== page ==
Date: 2021–02
  10. By: Julia Kielmann (Technical University of Munich, Germany); Hans Manner (University of Graz, Austria); Aleksey Min (Technical University of Munich, Germany)
    Abstract: Crude oil plays a significant role in economic developments in the world. Understanding the relationship between oil price changes and stock market returns helps to improve portfolio strategies and risk positions. Kilian (2009) proposes to decompose the oil price into three types of oil price shocks by using a structural vector autoregression (SVAR) model. This paper investigates the dynamic, non-linear dependence and risk spillover effects between BRICS stock returns and the different types of oil price shocks using an appropriate multivariate and dynamic copula model. Risk is measured using the conditional Value-at-Risk, conditioning on one or more simultaneous oil and stock market shocks. For this purpose, a D-vine based quantile regression model and the GAS copula model are combined. Our results show, inter alia, that the early stages of the Covid-19 crisis leads to increasing risk levels in the BRICS stock markets except for the Chinese one, which has recovered quickly and therefore shows no changes in the risk level.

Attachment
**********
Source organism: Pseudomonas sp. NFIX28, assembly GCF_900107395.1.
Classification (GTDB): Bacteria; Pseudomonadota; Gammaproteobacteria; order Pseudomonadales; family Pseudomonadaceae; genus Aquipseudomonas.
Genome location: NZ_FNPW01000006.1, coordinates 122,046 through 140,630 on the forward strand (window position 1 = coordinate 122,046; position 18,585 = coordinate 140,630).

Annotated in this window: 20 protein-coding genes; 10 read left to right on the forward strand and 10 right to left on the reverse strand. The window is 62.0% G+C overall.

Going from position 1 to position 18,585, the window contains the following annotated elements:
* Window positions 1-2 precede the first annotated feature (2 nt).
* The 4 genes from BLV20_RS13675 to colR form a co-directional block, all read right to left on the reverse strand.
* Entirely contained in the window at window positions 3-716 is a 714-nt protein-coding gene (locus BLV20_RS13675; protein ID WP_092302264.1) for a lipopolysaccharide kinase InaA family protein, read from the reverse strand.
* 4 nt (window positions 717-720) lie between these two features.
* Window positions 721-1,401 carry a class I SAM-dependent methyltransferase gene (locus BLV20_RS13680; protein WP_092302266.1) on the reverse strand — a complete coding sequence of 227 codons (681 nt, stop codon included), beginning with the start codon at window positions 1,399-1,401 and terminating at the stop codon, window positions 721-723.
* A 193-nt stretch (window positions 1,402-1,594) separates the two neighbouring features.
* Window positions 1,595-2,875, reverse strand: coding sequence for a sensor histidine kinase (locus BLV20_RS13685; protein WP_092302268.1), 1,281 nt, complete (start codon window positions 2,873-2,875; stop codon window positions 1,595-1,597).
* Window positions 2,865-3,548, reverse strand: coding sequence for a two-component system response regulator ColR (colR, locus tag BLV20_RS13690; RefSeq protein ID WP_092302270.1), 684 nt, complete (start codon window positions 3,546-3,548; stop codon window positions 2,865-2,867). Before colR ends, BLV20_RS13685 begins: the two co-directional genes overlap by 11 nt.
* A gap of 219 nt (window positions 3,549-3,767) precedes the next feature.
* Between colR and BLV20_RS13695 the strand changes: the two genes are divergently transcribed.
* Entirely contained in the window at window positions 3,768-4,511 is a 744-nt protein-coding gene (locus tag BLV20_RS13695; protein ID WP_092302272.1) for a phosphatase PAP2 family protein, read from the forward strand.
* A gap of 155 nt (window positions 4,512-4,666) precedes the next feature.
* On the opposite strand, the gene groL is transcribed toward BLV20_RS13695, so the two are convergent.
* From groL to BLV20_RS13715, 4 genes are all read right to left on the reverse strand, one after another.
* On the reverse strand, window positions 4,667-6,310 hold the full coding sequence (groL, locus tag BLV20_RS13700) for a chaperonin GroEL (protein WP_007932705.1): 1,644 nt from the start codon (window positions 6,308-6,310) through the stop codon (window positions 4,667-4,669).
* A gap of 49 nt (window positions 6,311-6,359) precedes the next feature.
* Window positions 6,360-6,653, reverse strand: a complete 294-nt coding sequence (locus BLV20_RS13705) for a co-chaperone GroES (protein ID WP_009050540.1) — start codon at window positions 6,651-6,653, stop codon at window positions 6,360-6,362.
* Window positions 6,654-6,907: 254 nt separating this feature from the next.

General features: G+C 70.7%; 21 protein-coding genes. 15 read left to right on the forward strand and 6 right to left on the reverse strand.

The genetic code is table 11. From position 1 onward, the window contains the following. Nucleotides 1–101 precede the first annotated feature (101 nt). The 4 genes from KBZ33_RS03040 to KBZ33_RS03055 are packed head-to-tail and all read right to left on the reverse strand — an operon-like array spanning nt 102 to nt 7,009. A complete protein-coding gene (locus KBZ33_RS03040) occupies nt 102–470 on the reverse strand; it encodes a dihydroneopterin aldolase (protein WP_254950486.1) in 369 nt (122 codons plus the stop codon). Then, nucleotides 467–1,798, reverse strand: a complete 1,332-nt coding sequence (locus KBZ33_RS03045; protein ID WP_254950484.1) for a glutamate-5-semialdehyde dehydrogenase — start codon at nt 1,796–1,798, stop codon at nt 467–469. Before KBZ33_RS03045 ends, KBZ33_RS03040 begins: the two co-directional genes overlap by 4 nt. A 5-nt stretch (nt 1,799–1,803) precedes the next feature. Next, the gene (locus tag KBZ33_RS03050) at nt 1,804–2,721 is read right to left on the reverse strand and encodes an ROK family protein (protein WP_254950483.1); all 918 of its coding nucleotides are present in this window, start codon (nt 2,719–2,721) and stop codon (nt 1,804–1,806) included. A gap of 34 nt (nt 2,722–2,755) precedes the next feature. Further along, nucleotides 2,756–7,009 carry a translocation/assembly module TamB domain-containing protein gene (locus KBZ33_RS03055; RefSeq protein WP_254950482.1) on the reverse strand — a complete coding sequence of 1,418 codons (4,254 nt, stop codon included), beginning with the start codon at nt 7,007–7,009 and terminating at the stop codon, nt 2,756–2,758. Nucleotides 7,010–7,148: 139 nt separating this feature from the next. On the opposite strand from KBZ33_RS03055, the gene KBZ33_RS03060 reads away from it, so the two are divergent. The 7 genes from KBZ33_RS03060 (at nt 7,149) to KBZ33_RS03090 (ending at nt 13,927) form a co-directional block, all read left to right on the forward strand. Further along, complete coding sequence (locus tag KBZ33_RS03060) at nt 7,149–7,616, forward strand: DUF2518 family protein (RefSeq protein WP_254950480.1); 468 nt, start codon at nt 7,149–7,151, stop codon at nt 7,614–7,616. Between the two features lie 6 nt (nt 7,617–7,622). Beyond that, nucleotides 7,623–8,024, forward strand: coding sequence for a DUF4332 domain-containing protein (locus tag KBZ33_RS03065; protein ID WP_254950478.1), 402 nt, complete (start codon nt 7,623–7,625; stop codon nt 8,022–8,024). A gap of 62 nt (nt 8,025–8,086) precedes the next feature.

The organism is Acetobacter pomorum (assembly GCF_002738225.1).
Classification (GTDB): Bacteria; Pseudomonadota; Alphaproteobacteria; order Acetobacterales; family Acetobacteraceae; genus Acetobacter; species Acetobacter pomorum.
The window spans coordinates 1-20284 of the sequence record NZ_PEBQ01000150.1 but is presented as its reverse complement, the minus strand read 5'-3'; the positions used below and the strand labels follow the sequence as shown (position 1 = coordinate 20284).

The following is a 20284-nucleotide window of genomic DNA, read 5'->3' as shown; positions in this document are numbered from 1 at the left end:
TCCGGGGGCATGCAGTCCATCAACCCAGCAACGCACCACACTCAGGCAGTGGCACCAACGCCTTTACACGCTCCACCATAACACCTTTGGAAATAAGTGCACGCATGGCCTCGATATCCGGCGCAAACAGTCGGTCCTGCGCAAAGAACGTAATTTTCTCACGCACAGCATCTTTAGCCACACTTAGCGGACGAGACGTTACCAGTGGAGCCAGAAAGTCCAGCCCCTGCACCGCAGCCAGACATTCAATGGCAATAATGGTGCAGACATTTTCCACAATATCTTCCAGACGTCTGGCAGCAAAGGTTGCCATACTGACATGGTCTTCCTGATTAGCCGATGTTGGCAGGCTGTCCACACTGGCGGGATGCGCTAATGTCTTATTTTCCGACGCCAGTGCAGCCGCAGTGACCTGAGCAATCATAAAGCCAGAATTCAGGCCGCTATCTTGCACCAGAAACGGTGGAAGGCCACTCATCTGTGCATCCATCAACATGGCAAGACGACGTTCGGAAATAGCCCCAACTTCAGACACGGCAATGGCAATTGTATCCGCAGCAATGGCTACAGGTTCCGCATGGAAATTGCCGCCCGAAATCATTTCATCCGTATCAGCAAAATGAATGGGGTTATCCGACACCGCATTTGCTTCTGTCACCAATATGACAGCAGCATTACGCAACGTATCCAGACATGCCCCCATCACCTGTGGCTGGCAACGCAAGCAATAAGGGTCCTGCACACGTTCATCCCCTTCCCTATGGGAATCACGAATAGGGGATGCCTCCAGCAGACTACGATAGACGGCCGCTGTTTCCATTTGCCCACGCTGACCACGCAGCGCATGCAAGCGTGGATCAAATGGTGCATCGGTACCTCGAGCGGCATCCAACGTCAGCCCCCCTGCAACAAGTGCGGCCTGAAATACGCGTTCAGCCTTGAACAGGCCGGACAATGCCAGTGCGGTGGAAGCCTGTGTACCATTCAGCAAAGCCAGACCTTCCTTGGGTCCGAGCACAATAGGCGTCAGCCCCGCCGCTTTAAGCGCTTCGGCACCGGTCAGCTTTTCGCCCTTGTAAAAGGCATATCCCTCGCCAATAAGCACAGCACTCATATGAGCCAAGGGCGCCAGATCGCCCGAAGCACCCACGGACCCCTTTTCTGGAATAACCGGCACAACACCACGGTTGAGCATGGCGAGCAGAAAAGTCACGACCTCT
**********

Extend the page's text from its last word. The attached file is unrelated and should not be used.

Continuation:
Keywords: Oil prices; risk management; time-varying copula; D-vine copula; CoVaR.
    JEL: C12 C32 C52 C53
    Date: 2021–01
  11. By: Lorant Kaszab (Magyar Nemzeti Bank (Central Bank of Hungary)); Mark Antal (European Central Bank)
    Abstract: For a panel of six Central and Eastern European countries outside the eurozone (Bulgaria, Croatia, Czechia, Hungary, Poland and Romania) we estimate the spillover effects of the European Central Bank's Expanded Asset Purchase Program (APP) on exchange rates, equity prices, government bond yields of various maturities, and CDS spreads. We find that the most pronounced spillovers induced sovereign bond yields to drop by around 1-6 basis points in a two-day time window in response to the Public Sector Purchase Program (PSPP) announcements.
    Keywords: ordinary least squares estimation, panel data, unconventional monetary policy
    JEL: E51 E32 E44 F45 F47